David Fig’s article of July 16 2019, entitled “Shutting down SA’s nuclear future”, is devoid of proper nuclear historical perspective and the vital role Necsa plays in the economic development of this country and globally. There is no doubt that Fig is an accomplished environmental sociologist and publisher. It is therefore surprising that he would write such a flawed article that is also demoralising to young aspirant professionals in the nuclear industry.
It would have been more relevant had Fig provided an opinion on Necsa’s future role after the finalisation of the Integrated Resource Plan 2018 (IRP), which is due at the end of September 2019. Necsa cannot act on an IRP 2018 that has not been approved by the cabinet. The IRP 2018 is still being reviewed and it does not make sense to conclude that SA no longer ascribes to a future that excludes nuclear technologies.
Necsa’s strategy is guided by and approved by the government as its shareholder and the IRP defines the policy that will map out SA’s energy-mix vision moving forward. Seemingly, Fig’s article does not assist in moving away from creating rivalries between energy technologies nor does it encourage SA as a developmental state to appreciate the benefits of widening the scope of nuclear technology development, in the absence of an approved IRP.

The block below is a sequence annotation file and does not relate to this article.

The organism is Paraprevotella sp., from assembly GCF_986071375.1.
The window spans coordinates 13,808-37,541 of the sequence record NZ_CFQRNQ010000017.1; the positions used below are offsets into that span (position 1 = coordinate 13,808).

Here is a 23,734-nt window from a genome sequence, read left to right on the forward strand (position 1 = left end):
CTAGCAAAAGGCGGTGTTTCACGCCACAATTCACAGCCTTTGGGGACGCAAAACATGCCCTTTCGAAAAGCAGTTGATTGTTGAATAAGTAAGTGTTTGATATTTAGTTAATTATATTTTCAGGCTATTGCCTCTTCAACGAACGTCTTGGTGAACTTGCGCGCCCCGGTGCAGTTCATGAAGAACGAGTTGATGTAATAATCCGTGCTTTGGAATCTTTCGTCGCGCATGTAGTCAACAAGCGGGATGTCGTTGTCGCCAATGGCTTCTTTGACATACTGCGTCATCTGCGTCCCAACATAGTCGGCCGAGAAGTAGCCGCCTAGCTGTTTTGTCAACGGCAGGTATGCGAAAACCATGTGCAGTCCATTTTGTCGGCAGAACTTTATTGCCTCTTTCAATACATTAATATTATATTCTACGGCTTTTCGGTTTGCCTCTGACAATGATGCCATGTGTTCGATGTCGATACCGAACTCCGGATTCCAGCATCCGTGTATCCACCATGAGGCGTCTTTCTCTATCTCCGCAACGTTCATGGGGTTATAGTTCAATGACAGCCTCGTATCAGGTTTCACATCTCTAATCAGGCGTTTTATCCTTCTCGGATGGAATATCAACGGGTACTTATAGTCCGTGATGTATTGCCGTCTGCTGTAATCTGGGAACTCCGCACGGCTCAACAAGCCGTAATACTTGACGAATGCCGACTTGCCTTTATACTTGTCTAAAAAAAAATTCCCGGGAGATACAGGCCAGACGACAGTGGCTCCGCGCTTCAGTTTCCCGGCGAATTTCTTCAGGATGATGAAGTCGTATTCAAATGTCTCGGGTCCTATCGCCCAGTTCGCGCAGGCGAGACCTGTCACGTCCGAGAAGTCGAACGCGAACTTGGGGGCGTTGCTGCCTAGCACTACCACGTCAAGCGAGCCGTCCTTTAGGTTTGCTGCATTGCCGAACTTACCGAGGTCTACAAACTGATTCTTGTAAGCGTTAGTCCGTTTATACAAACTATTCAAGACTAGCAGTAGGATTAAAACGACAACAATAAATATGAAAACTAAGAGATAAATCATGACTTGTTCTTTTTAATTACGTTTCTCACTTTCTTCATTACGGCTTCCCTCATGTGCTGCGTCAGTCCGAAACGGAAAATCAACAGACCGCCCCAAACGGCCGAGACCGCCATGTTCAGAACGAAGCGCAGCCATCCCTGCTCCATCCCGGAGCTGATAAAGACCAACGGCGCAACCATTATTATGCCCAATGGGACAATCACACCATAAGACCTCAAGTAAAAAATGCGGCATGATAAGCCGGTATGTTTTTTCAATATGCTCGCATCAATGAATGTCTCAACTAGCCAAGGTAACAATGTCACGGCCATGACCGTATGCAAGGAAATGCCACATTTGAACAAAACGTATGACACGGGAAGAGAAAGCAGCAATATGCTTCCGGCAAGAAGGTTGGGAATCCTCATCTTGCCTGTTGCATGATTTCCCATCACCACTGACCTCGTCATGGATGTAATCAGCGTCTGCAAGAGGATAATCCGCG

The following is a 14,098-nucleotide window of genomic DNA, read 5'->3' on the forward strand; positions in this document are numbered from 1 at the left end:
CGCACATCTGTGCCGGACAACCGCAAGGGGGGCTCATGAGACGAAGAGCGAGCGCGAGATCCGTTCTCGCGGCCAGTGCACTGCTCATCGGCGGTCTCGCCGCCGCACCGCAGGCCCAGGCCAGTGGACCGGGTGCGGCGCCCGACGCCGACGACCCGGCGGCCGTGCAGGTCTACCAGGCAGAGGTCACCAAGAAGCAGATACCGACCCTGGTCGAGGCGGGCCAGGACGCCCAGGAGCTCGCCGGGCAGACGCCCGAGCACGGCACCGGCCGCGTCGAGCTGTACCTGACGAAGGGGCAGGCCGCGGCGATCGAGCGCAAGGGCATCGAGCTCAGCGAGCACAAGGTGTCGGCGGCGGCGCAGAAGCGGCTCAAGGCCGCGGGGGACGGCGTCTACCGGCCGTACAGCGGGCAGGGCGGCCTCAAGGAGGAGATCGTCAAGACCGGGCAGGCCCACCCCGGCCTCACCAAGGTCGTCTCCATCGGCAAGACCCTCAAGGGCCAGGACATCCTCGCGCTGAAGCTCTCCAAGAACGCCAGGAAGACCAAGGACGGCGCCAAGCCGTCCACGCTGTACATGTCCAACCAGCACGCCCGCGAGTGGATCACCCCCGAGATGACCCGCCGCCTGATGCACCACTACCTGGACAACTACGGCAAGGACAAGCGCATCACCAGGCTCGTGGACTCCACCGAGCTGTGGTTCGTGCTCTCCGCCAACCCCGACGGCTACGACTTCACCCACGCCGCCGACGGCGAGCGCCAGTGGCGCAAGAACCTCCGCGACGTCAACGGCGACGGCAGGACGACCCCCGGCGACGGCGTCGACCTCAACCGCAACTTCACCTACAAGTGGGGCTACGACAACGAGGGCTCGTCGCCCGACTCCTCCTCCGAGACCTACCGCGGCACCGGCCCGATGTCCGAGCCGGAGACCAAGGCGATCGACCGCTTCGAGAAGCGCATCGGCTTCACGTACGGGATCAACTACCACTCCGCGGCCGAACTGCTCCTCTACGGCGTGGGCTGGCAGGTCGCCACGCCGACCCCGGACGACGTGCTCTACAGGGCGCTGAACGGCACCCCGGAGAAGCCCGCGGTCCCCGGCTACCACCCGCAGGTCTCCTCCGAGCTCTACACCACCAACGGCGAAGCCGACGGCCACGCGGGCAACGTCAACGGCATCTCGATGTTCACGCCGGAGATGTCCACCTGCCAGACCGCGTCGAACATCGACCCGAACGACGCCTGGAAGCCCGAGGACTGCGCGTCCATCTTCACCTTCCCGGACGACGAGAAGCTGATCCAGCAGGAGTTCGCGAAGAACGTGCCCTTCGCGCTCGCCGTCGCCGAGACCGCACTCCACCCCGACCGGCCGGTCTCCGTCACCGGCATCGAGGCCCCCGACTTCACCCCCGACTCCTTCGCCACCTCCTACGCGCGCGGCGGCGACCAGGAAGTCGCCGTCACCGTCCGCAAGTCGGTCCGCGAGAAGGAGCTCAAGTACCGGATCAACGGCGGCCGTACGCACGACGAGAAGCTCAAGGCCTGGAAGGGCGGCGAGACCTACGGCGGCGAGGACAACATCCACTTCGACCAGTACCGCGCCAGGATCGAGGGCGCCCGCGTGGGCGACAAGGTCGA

Relocation of Necsa or the “suitable pared-down” section thereof, as is suggested by Fig’s article, is irrational. The siting and licensing, and relocation to an alternative site is impractical, as Necsa’s existing research reactor, radioisotope production facilities, and fluorochemicals production facilities already possess such. Licensing the Council for Scientific and Industrial Research or any other research or academic institute to handle Necsa facilities is a far-fetched dream.
In addition, it is common globally that the legal entities responsible for generating radioactive waste and those responsible for final disposal of the waste are separate. To this end, the National Radioactive Waste Disposal Institute Act (No 53 of 2008) became effective on December 1 2009, endorsing the establishment of the National Radioactive Waste Disposal Institute (NRWDI). The waste management responsibilities between Necsa and NRWDI are properly defined and managed.
Fig’s opinion article purports that SA and its state-owned entities entities such as Necsa, which is mandated for nuclear research and technology development, should forget about such opportunities. He further propagates not to even take note of the benefits being realised by similar entities in other countries. This is far from any reality.
SA should appreciate the strategic nuclear capabilities it already has in Necsa and leverage on these capabilities in the best interests of the country, to benefit the future of SA.
Myoli is Necsa acting CEO.